On Tuesday morning, just before the 2010 Academy Award nominations were announced, screenwriter Geoffrey Fletcher couldn't get his TV to work. He scrambled to his computer and searched for the online broadcast of the nominations, his ears perking up for his name to be called.
He found a feed and waited. "After the first couple of names were mentioned, I somehow didn't think mine would be," Fletcher said.
Seconds later, Fletcher's name flashed across the screen. He was stunned. He was nominated for best adapted screenplay for "Precious: Based on the Novel `Push' by Sapphire," the story of a semi-literate teen girl from Harlem in 1987 that has captivated audiences since the 2009 Sundance Film Festival.
Precious is physically and sexually abused from infancy by her mother and stepfather. After Precious becomes pregnant again, she's forced to leave school, her mother demanding she go on welfare.
But Precious resists. She wants a better life, one filled with education and love. With the help of a devoted teacher at an alternative school and a caring social worker, she weaves a new life from the tatters of her previous one.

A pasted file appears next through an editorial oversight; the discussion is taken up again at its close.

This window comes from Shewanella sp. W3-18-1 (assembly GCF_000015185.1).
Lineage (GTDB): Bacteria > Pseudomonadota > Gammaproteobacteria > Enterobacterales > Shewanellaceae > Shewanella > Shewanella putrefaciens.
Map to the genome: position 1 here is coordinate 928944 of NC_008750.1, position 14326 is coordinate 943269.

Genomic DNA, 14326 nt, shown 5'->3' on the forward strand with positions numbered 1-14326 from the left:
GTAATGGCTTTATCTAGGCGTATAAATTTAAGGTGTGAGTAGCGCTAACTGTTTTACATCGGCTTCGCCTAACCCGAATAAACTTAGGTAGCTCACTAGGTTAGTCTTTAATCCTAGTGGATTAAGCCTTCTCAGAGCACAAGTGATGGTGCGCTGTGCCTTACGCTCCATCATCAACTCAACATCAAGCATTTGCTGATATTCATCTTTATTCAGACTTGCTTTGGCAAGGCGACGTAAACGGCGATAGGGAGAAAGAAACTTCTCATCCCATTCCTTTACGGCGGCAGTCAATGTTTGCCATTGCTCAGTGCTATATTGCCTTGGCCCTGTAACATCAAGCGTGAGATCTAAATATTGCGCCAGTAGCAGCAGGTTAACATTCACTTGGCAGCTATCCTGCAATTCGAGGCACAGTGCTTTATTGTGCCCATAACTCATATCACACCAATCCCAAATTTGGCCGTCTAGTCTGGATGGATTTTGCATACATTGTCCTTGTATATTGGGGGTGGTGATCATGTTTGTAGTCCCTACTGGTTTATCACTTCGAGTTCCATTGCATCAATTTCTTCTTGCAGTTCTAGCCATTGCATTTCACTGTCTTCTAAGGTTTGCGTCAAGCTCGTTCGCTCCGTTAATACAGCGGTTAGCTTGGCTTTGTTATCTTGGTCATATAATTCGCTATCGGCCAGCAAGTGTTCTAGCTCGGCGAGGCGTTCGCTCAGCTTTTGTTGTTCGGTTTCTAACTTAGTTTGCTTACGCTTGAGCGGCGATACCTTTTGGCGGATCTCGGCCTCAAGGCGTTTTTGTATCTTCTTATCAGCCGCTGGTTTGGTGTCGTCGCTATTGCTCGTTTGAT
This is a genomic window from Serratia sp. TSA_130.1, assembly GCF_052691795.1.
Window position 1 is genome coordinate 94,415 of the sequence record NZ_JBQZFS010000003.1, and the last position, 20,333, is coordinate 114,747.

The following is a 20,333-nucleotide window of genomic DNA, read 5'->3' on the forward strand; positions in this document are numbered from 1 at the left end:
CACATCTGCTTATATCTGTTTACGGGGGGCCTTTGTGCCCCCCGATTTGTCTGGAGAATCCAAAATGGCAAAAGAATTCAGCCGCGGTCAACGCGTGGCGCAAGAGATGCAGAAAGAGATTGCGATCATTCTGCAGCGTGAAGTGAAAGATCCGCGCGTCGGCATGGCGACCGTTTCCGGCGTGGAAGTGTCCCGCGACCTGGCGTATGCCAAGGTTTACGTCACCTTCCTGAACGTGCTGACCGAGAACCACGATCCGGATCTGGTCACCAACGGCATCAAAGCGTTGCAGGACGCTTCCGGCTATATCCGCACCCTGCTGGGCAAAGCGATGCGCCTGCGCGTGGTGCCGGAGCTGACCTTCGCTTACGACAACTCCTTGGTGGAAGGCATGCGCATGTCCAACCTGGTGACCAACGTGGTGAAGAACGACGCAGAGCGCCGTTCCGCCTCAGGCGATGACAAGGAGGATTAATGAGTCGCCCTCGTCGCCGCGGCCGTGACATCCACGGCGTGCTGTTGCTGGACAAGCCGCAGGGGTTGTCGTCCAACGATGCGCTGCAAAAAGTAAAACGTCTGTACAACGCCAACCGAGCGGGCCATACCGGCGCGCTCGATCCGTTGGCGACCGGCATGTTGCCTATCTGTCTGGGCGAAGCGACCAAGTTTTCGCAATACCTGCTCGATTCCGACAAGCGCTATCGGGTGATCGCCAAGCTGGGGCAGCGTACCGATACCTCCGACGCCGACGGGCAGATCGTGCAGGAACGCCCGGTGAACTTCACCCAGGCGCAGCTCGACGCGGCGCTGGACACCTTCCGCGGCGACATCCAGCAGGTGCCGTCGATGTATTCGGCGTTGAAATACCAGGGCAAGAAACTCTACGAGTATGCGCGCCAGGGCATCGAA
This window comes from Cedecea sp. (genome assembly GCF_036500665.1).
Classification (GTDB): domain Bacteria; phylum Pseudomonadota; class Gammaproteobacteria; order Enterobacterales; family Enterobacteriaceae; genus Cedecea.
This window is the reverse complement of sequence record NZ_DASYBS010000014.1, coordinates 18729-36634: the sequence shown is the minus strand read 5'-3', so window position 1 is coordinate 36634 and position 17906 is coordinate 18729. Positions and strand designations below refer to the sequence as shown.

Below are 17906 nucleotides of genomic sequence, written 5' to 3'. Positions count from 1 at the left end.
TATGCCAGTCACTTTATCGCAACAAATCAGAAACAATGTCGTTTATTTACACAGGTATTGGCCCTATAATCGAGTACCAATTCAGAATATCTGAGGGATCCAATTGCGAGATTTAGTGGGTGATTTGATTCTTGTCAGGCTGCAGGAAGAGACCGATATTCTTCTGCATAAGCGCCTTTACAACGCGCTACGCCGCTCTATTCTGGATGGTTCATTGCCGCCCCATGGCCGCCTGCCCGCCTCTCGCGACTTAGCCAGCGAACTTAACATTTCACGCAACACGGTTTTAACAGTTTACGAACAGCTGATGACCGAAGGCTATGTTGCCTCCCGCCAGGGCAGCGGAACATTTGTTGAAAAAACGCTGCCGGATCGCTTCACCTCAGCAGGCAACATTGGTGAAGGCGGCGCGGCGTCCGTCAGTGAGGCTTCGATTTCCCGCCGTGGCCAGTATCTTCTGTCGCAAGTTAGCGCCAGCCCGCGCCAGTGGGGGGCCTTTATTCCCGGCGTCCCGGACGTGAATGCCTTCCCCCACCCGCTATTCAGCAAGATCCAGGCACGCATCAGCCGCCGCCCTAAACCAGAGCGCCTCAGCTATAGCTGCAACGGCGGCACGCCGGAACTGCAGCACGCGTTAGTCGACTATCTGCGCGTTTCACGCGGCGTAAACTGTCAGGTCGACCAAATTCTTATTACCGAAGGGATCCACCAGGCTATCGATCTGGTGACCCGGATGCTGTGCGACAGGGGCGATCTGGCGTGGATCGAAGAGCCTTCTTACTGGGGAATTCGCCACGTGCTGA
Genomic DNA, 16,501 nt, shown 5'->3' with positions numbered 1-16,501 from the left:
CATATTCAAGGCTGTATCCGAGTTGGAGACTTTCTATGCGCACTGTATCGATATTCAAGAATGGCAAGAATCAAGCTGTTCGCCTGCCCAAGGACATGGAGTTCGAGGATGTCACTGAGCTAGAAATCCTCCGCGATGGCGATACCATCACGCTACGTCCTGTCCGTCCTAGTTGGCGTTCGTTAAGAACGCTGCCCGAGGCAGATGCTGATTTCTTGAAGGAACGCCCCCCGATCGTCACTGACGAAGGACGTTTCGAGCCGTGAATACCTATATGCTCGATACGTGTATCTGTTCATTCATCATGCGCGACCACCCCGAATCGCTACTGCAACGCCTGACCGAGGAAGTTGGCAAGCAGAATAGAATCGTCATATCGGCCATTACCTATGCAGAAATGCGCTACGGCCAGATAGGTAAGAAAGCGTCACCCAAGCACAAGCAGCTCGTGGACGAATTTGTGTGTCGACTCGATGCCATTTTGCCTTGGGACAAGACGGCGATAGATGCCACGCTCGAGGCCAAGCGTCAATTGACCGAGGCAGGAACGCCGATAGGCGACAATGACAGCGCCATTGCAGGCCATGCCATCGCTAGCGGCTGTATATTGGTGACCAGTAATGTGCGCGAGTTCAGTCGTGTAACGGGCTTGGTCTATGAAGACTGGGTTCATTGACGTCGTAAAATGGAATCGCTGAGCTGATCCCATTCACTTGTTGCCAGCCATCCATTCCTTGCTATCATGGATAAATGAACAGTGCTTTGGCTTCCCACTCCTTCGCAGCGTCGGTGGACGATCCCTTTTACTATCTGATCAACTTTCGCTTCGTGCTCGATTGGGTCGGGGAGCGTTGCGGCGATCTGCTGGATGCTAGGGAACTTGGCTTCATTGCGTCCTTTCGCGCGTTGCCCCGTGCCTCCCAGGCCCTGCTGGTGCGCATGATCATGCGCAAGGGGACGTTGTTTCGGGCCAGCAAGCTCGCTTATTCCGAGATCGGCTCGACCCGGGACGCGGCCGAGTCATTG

Fletcher finds much common ground with "Precious." His struggle to enter the entertainment industry resembles her humble beginnings. And through dedication, they both found their true calling. "Precious" was the first screenplay Fletcher had adapted, a job he given to him by Daniels after viewing his mid-'90s 23-minute short film "Magic Markers."
"I really didn't believe him," Fletcher said. "I had heard 'no' so many times over the years that I thought even if he meant it, he said it too quickly."
Fletcher said he fell in love with "Precious" from page one.
"It was such a complete and fulfilling experience. I was just cast under its spell."
Fletcher was drawn to "Precious" because the story touches on some many common threads that connect all people. The marketing slogan used to promote the film, "We Are All Precious," was an apropos way for the audience to identify with a girl whose life, from the outside, seems unremarkable. It's the commonalities, the dreams, the ambition and the hardships that kept the audience — and Fletcher — clinging to "Precious."
"I love stories that have such specific characters and specific places, yet are about things that are so universal," he said.
Fletcher loves Precious — the character and the film — because he understands being invisible, an overarching theme in the story. Before "Precious," his career was largely off the radar in the entertainment world. "I was searching for my voice and my place in the film industry," he said. "In large part, she reminds me of myself."
Source: AP News